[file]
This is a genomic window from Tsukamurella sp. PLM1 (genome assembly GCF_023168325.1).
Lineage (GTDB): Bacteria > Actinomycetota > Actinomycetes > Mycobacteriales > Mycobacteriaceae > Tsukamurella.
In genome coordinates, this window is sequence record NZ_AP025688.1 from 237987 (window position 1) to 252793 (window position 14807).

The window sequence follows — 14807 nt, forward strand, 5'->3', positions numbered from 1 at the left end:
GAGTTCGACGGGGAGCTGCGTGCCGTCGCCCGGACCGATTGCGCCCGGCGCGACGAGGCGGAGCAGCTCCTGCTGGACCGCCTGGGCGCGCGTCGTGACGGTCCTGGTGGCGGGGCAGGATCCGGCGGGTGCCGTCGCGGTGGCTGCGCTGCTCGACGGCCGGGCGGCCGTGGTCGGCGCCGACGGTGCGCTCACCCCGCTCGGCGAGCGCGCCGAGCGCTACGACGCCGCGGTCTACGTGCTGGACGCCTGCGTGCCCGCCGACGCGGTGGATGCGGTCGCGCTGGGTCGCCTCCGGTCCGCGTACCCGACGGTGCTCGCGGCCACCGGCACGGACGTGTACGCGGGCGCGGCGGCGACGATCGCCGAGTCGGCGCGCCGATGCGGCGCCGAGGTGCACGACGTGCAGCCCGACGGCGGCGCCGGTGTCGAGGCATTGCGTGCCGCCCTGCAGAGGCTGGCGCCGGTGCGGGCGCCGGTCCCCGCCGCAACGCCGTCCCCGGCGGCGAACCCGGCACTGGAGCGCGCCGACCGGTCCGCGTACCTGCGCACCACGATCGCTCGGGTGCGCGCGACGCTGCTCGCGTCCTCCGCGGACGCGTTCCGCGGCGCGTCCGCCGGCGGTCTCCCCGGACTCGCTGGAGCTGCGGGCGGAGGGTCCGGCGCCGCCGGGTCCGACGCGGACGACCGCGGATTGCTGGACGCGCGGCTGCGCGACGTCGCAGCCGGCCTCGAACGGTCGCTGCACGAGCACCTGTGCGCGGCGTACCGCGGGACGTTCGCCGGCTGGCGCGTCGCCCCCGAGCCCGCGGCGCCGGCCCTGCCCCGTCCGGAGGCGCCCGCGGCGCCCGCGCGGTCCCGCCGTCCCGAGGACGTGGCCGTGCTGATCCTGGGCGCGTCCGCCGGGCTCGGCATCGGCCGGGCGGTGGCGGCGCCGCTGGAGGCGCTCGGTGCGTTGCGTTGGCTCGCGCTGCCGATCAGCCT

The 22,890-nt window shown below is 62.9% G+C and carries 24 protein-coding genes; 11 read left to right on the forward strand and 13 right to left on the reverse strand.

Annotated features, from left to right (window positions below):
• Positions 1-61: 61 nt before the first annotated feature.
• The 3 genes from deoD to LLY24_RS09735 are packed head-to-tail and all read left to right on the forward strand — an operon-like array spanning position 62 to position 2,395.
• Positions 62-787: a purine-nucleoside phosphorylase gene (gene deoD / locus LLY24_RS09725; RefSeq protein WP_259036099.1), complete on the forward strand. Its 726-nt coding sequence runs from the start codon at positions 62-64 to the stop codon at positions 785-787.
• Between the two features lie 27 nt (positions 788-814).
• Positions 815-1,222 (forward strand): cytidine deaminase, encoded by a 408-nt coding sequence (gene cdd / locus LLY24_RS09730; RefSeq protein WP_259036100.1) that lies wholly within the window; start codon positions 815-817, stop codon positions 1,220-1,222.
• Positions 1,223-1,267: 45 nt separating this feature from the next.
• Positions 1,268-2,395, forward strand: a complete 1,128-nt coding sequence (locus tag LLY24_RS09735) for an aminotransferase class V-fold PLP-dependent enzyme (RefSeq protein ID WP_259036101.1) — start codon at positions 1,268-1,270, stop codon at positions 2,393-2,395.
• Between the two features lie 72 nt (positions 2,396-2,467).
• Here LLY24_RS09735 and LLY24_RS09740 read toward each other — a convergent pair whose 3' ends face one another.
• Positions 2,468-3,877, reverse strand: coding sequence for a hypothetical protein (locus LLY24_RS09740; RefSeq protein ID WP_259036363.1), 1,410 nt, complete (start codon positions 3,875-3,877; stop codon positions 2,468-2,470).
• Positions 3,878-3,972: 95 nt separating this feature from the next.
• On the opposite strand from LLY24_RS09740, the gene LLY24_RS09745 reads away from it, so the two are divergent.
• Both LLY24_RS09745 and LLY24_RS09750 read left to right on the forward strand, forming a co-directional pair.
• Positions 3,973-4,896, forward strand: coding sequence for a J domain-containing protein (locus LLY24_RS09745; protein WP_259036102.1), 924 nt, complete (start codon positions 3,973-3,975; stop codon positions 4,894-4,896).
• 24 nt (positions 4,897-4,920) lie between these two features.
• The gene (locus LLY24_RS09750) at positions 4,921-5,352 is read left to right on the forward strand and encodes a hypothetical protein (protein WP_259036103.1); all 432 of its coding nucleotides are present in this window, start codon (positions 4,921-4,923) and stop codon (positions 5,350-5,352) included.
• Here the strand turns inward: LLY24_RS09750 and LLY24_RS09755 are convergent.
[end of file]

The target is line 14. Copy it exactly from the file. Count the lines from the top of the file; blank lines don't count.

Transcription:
• Positions 1,268-2,395, forward strand: a complete 1,128-nt coding sequence (locus tag LLY24_RS09735) for an aminotransferase class V-fold PLP-dependent enzyme (RefSeq protein ID WP_259036101.1) — start codon at positions 1,268-1,270, stop codon at positions 2,393-2,395.